Saturday, November 11, 2006

Robin Hood. Episode 6: "The Taxman Cometh".

Story: An abbess claiming to have been attacked by outlaws is given access to Nottingham Castle to recover from her apparent ordeal. Inside she gets little sympathy from the Sheriff, who mocks her religious order for failing to fund its own "Holy War", and taunts her that beneath all the "haughty there is a little bit of naughty". Meanwhile, in Sherwood Forest, Robin Hood and his outlaws have intercepted what they identify as being a tax collector, carrying encoded state secrets. Robin interrogates the taxman until he reveals that all the tax money for the north of England is inside Nottingham castle. The taxman is then forced to comply with the outlaws' plan to steal it.
The subplot to all this intrigue sees Guy of Gisborne visit Marian (the first of many such visits), taking her a gift (the first of many such gifts), and suggesting she needs a husband. Marian is not impressed, and later expresses to her father that she would rather become a nun than marry Gisborne. This attiitude angers her father who believes she could do a lot worse than marry Guy. He also scolds her over her activities as the Night Watchman, and in the ensuing argument orders her to leave his house.
Marian seeks out Robin as he is on the way to steal the taxes from the Castle. She tries to explain to him how she is sick of living under such an oppressively male atmosphere, constantly undervalued simply because she is a woman. She later tells the Sheriff she intends entering Rufford Abbey as a novice, and gains his permission to see the abbess regarding the matter. Guy of Gisborne is naturally distressed at this news, and the humour in his comment about "there are other ways to learn obediance" would not have missed the attention of adult viewers...
When Robin Hood and the outlaws reach the Castle's inner sanctum the taxman reveals his true identity, locking the outlaws behind bars. But it is not only Robin who has been tricked, as the Sheriff himself will soon find out.
Comment: Frankly I think there was a better episode to be had here than what was finally delivered. The sub plot involving Marian's relationship with her father, and Guy, not to mention Robin himself, deserved more space. The scenes where she resembled nothing less than a 17th century Kelly Osbourne, striving to be seen as a person with her own opinions and ideals, were excellent. It was also good to see Gisborne challenge Robin to a one on one duel at the end, from which Robin declined. And did you notice? Will Scarlet finally got angry for a couple of minutes! Long overdue when you consider what he's been through in the series. No doubt the sight of Robin kissing a different girl to the one he really should be listening more intently to will prove popular and it's nice to see an abbess villian when one considers what was Robin's ultimate real life fate in Kirklees Abbey.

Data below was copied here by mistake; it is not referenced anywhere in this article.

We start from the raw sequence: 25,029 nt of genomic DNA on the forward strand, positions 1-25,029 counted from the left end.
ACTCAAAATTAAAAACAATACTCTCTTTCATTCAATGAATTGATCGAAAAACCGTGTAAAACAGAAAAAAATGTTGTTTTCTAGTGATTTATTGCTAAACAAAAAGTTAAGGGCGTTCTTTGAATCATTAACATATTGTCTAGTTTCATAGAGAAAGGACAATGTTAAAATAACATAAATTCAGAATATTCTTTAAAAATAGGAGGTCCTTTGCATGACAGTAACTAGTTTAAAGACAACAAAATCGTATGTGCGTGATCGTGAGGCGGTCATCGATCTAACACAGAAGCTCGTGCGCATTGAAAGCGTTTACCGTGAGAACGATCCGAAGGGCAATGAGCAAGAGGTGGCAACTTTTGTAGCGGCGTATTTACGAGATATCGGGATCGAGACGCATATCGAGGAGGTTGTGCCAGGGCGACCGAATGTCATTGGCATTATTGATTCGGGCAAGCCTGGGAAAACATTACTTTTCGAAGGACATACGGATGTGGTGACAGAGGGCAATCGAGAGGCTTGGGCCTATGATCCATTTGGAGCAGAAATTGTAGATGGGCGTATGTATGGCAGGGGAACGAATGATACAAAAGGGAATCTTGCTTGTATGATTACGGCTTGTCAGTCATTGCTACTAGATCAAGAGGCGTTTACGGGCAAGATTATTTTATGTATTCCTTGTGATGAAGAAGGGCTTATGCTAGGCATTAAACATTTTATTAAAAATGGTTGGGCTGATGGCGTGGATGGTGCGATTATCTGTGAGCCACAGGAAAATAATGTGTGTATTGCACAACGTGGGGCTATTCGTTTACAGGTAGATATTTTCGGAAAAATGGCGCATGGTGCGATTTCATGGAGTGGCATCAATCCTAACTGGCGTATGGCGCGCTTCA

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7 Comments:

Anonymous Tasha said...

Hi,RH,
Another enjoyable episode.Didn't like Marian's outfits. Too Topshop.
Guy gets more& more creepy.Good acting by R.Armitage again.Think he's beginning to stand out in this production & I'm not really a fan .

12:42 PM  
Blogger Clement of the Glen said...

Very good story this week. I am still finding the costumes annoying, they just look too modern, especially Marian’s, when she turned around you could even see her bra clips! (But hasn’t she got lovely eyes!)

Did anyone see the Ally Ross article in The Sun on Friday? He really ripped into the programme and at the end suggested the series should be re-named ‘Robin Hood and His Non Gender Specific, Ethnically Diverse Collective of Crisis Management Officers, Working for a fairer Nottingham!’

1:26 PM  
Blogger robin hood said...

Hi Tash,